Ultra running has given Norwich Road Runner Mandy Foyster a different type of challenge
- Credit: Archant
Norwich Road Runner Mandy Foyster speaks to Mark Armstrong about the joy of ultra running and how she would love for more runners to give it a try
Ultra running holds a mystical allure for many.
For a lot of people it's the next step after you have pushed yourself in a marathon.
Many runners want to see how much faster they can go but it's often how far you can go that's the next barometer of achievement.
50K, 100K, 100 miles – what can your body cope with?
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Finding out just that little bit more about yourself is what keeps a lot of runners going.
Mandy Foyster has focused on her ultra running in the last few years and you won't find many people that had a better grounding to take it up.
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Mandy has raised thousands of pounds for charity during her running career, tackling challenges that would make most mere mortals crumble into submission.
It wasn't enough to merely run the London Marathon in 2011. She decided to run from Norfolk before taking her place on the start line.
In 2013 she undertook her own 'fun' triathlon. This entailed running the London Marathon, cycling from Land's End to John O'Groats before finally snorkelling around a pond in Horsham St Faith.
MORE: Love running? Join the Run Anglia Facebook group hereShe's slept in bus shelters during some of her challenges and even spent a night in a shed with lambs (with the farmer's permission) during a cycling challenge that saw her also scale the Three Peaks.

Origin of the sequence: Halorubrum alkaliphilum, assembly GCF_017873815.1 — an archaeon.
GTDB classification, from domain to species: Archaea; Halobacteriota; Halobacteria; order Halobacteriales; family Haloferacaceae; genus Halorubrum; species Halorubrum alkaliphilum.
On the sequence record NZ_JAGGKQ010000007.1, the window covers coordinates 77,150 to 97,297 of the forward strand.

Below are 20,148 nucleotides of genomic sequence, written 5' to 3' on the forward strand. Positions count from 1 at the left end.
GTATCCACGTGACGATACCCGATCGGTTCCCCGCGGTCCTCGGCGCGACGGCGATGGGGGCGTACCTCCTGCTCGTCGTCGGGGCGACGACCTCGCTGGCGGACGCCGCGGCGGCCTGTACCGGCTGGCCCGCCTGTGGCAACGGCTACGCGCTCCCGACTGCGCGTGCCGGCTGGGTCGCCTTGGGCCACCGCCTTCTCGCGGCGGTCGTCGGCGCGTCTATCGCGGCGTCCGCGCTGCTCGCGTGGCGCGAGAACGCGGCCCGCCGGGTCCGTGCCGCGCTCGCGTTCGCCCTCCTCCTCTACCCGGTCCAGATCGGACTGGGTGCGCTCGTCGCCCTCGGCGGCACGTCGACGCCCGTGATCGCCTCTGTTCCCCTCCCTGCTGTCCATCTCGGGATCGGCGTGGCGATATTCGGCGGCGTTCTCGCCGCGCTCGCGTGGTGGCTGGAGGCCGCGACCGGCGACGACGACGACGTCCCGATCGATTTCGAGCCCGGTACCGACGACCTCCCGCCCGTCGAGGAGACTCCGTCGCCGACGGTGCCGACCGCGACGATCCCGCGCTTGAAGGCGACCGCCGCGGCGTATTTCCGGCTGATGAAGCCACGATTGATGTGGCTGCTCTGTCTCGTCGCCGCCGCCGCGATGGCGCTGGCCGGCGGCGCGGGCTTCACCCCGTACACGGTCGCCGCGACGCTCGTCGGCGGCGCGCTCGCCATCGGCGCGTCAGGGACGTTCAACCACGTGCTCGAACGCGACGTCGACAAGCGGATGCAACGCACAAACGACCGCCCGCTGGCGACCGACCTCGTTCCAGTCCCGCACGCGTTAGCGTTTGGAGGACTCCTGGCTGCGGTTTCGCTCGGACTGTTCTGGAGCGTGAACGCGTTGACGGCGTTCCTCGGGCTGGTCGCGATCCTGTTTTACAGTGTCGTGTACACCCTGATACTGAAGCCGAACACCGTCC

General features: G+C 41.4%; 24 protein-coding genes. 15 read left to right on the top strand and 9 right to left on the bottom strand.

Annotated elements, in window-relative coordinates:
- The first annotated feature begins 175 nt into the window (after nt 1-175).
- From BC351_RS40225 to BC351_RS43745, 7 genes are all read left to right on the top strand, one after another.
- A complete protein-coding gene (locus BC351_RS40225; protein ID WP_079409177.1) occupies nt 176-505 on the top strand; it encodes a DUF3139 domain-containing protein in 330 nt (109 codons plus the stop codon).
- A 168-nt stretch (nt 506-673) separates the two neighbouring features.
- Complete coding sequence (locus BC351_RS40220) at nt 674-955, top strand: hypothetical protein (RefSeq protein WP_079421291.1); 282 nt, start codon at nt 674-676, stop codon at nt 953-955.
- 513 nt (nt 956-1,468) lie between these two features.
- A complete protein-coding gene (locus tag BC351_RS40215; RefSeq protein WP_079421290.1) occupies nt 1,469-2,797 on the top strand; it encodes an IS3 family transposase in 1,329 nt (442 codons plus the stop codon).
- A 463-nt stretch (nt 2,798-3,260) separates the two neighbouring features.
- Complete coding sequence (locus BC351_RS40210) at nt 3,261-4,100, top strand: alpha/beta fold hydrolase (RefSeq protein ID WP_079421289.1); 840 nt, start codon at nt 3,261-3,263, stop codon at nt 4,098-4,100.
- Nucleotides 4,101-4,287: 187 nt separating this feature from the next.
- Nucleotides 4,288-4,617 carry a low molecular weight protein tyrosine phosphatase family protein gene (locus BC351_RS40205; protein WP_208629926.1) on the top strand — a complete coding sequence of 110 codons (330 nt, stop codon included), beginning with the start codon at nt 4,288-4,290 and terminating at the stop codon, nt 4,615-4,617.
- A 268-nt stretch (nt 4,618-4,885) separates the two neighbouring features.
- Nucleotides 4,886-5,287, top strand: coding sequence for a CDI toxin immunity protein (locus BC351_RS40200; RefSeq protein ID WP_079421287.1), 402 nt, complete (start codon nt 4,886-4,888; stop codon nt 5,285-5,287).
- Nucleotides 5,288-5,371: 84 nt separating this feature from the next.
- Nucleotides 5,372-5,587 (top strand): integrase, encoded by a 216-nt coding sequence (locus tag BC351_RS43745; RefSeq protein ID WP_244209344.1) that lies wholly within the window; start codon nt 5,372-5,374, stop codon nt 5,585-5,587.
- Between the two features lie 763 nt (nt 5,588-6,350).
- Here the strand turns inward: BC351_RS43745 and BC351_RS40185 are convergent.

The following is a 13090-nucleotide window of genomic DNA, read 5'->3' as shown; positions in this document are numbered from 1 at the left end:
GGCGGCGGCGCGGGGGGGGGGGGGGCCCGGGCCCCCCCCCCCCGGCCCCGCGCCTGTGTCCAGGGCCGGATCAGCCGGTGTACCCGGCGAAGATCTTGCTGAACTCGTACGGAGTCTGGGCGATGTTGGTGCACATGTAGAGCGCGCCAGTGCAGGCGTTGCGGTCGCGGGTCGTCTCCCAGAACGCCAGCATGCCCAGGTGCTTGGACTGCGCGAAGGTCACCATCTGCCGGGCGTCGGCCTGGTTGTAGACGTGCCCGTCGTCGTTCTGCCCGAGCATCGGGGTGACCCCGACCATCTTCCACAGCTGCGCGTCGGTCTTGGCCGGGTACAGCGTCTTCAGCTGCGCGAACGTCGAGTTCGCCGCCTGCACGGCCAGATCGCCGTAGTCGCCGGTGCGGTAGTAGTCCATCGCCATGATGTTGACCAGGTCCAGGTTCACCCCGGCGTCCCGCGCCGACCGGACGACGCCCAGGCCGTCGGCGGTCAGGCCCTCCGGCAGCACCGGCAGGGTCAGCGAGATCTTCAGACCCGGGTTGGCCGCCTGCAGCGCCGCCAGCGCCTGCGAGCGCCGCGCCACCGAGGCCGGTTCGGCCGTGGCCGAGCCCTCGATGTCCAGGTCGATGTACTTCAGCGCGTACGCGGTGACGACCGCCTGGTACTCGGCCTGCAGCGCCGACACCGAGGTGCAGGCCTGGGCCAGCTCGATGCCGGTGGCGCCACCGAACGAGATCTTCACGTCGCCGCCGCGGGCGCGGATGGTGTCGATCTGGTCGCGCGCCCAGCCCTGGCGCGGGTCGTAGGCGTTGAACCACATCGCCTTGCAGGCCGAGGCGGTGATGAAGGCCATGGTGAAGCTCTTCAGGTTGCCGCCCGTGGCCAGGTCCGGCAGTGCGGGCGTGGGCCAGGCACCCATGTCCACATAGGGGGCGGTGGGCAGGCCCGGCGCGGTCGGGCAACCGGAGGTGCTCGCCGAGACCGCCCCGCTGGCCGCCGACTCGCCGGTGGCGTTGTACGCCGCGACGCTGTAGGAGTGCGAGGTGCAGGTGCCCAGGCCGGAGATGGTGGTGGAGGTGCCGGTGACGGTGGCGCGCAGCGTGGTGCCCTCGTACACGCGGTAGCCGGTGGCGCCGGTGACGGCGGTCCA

She's woken up because water has started coming into her dinghy during a challenge that saw her row through the Broads and she's used to regularly waking up with her hair frozen solid.
But as long as Mandy can get back out in the countryside then there isn't much that gets her down.
'I started running when I was 17 and it really helped me with a few mental health problems I was having at the time,' she said.
'It then just went on from there and after running a few London Marathons (getting a Good for Age place) I wanted to do something a bit different.
'That's when I started the challenges really.'
This is a women with a fearsome determination to complete whatever she sets her mind too…with a heart of gold to match.
But after completing a challenge, which saw her undertake a 1,500-mile cycle ride taking in the three peaks, for her 50th birthday she decided to throw herself into the world of ultra running.
She completed the Peddars Way Ultra (46 miles) last year as third female (first in her age category) before taking on the Norfolk 100km (third in age category) and the Suffolk Ultra as part of the Coastal Trail Series, where once again she came first in her age category.
'I think all the challenges have helped me do the ultras – I'm used to being out in the elements all day,' said the Norwich Road Runner.
'I'm used to exercising 15/16 hours a day but I think I'm a very average runner.
'There are a lot of runners round here that are better than me.'
Despite her modesty she has continued to make progress this year with arguably her biggest achievement so far coming in the Thames Path 100 when she completed the 100 miles in 24-46:11 to come first in her age category.
Mandy also set a new personal best at the Norfolk 100km, coming home in 12 hours, 33 minutes.
She is now hoping to encourage others to take up ultra running, setting up the NUTS (Norfolk Ultra Training Support) group on Facebook.
'I would really like others to give it a go as there isn't anything to fear with it,' she said.
'Last year I took on a small group of people that wanted to run the Marriotts Way Ultra and they all completed it.
'I'm still learning about this and I've set up a Facebook group, NUTS, for people to have a forum where they can ask about ultra running. It's a place where people can ask questions and share information.'
So what does ultra running give you that the more traditional distances don't?
'I just think this country is beautiful and I can't think of a better way to explore it than ultra running,' she added. 'You get to see things that you never normally would. It's taught me to work through my problems on my own. I've had to learn to dig deep in some very low times but sometimes you just have to find a way to carry on.'